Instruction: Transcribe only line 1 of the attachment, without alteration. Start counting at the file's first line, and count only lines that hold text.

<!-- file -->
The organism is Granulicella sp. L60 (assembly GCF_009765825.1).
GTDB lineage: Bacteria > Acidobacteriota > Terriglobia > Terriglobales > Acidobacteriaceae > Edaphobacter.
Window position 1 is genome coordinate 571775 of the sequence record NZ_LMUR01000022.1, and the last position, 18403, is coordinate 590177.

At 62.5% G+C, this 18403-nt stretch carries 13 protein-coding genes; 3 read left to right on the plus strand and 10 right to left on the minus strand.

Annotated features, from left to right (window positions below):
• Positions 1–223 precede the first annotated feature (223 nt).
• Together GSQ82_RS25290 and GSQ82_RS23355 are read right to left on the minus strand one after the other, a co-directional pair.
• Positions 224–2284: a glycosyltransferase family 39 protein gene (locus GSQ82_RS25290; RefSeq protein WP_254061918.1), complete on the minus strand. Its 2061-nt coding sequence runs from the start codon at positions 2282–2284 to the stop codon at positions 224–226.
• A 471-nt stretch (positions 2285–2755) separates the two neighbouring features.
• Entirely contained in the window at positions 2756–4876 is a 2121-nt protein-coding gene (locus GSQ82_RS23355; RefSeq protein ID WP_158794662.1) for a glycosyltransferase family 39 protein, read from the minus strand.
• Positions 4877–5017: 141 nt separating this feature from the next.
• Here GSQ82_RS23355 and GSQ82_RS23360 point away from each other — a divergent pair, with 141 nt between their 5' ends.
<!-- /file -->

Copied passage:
The organism is Granulicella sp. L60 (assembly GCF_009765825.1).